Dissecting The Cowboys 3-4 Defense - KLTV.com - Tyler, Longview, Jacksonville |ETX News

8/11/05

Dissecting The Cowboys 3-4 Defense

In his third year at the reigns of the Cowboys, head coach Bill Parcells is finally taking the plunge into the 3-4 defense. That defensive scheme has proven successful for him in the past, winning two Super Bowls with it while coaching the New York Giants. So what exactly is a 3-4 defense? The 4-3 defense, which the Cowboys ran last year, employs four lineman. Two defensive tackles and two defensive ends. But the 3-4 only employs three lineman. The two tackles become one nose tackle. And, while the 4-3 had three linebackers, the 3-4 has four. And here's the big change. Two of those linebackers play up on or near the line of scrimmage, making them a little smaller, but more athletic then true defensive ends.

"At anytime, you can drop 8 people into coverage," explained Parcells.  "That complicates things for the quarterback. Not many 4 man line teams have the ability to do that."

But, while complicating things for the quarterback, it also complicates things for the guys playing linebacker, especially outside, where they have to be prepared to rush the passer, or drop into coverage. Fortunately for the Cowboys, first round pick DeMarcus Ware has handled the position with ease. Defensive Coordinator Mike Zimmer says he's a rookie playing like a veteran.

"He's got great explosion off the line of scrimmage," said Zimmer.  "He can turn his shoulder and bend the corner better then anybody I've seen. He's got excellent strength."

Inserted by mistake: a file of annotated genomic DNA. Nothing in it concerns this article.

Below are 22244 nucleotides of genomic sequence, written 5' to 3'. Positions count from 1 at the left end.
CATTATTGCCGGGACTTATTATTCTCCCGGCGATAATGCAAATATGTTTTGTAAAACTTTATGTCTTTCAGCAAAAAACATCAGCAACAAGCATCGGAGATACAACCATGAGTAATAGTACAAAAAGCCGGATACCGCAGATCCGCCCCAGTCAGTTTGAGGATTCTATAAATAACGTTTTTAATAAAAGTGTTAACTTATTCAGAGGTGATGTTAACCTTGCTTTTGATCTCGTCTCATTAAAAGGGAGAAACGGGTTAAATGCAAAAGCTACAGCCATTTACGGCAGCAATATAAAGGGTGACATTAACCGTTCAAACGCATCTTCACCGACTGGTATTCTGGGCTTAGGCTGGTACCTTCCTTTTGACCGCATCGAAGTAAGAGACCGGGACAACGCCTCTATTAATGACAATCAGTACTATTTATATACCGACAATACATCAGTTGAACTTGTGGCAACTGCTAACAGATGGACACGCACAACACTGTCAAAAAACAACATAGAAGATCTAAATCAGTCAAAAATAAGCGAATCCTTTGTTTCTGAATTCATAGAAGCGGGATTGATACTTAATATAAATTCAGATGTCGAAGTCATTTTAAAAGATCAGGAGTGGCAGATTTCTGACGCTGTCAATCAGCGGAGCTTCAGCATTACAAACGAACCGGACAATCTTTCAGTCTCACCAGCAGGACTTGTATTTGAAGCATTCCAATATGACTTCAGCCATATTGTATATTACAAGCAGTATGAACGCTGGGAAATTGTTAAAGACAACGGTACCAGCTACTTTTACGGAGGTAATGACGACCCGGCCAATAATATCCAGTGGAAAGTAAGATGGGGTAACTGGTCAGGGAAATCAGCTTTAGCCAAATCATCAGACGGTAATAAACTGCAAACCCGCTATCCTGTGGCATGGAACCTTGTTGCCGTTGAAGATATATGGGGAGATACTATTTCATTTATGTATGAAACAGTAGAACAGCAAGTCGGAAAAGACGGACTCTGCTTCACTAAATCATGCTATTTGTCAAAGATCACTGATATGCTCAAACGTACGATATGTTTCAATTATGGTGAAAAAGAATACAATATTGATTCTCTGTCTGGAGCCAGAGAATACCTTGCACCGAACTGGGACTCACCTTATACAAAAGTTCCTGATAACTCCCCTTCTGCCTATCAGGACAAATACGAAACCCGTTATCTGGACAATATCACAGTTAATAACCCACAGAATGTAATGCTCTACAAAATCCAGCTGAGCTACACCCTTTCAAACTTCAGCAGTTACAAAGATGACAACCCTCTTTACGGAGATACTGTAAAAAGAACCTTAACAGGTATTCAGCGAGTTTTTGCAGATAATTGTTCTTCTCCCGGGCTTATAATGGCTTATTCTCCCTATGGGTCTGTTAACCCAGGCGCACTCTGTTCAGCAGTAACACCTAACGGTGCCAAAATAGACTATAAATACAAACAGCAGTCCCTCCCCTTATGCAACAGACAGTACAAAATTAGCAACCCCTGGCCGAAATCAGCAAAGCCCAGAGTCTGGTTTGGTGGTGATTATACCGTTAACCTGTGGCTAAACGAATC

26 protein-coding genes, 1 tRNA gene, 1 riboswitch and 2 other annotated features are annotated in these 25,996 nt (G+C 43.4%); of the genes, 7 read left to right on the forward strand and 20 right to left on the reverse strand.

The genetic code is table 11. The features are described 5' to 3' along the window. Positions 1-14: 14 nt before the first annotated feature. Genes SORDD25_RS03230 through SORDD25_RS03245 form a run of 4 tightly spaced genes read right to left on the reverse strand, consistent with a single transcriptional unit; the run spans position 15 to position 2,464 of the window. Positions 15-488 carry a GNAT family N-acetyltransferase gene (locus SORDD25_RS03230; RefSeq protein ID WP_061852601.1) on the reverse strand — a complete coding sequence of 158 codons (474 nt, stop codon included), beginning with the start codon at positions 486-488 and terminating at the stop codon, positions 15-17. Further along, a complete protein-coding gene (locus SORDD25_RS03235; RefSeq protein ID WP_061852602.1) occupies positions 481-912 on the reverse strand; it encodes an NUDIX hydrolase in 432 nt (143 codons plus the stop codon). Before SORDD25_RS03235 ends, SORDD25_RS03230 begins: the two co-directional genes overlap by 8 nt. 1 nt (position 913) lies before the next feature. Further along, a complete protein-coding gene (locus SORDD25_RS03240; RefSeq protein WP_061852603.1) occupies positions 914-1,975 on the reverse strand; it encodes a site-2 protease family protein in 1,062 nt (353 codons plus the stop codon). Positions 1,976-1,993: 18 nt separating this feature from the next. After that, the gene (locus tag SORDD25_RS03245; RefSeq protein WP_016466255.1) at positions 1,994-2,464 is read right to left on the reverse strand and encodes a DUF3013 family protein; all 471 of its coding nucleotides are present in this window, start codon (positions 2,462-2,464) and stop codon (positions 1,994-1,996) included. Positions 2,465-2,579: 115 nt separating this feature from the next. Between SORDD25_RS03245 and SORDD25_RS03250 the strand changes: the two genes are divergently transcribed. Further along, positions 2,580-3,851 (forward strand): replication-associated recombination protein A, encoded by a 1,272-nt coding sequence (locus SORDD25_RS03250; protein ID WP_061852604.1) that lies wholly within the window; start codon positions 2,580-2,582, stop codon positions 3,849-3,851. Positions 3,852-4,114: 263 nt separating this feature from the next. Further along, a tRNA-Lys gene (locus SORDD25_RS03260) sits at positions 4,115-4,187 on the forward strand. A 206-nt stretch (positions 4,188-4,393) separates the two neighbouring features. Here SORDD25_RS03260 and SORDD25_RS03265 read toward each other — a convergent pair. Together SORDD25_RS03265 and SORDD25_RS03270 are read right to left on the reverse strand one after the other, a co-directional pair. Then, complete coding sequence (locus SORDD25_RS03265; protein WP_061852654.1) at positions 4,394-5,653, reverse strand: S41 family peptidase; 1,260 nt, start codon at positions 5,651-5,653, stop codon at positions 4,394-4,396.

While harder for the linebackers, the 3-4 is easier for the defensive lineman. But it also puts more pressure on them to stop the run, especially the nose tackle. That's why the Cowboys invested in former New York Jet Jason Ferguson.

"Jason's real strength is his lower body," said Parcells.  "Very powerful. He's hard to move. He can hold his ground against almost anybody."

Zimmer has said, learning the 3-4 defense is kind of like learning Greek. It's a whole new language and defensive philosophy. But when played correctly, it's dangerously effective. And so far, Parcells doesn't see any reason to doubt his decision to switch.

"The technique that I want is being taught," said Parcells.  "I see evidence of it on the field. Pretty good already."

"I think everybody is buying in now," said Ferguson, "so we just got to go out there and believe in the system and make it work."

Kevin Berns reporting.
kberns@kltv.com

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